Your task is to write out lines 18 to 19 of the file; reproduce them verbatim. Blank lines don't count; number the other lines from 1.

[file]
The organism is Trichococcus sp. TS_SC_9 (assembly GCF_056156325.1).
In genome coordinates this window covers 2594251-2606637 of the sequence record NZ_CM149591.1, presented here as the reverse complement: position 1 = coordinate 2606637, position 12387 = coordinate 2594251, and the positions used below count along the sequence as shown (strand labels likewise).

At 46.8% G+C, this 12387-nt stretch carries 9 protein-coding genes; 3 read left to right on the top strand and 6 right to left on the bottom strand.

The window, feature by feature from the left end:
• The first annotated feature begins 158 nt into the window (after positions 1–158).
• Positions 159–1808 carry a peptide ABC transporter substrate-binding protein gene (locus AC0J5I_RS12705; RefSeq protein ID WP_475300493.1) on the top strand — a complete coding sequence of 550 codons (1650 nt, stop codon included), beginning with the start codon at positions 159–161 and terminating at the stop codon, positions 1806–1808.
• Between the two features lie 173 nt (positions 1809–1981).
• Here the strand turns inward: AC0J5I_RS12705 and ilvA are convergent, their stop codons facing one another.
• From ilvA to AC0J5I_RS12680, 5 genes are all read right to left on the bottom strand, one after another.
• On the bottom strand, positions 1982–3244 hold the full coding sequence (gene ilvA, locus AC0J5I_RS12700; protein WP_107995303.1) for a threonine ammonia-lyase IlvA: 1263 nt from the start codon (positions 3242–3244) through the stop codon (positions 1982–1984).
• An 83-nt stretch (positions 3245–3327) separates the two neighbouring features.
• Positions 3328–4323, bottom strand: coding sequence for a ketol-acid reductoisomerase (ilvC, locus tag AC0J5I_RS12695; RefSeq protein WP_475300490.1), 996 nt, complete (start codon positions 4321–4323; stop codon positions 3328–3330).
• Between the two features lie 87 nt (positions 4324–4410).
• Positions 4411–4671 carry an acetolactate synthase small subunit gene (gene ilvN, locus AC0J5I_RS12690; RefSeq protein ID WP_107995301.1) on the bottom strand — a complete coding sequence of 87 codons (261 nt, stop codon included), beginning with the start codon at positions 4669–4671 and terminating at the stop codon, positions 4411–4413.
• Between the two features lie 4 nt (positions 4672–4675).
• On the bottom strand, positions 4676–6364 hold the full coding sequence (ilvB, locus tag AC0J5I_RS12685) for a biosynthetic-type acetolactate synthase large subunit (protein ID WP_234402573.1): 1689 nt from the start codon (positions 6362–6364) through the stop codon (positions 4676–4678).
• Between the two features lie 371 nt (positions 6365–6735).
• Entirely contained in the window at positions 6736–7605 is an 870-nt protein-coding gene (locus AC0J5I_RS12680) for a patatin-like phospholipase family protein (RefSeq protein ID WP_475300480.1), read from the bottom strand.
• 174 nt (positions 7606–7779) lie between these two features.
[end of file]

• Entirely contained in the window at positions 6736–7605 is an 870-nt protein-coding gene (locus AC0J5I_RS12680) for a patatin-like phospholipase family protein (RefSeq protein ID WP_475300480.1), read from the bottom strand.
• 174 nt (positions 7606–7779) lie between these two features.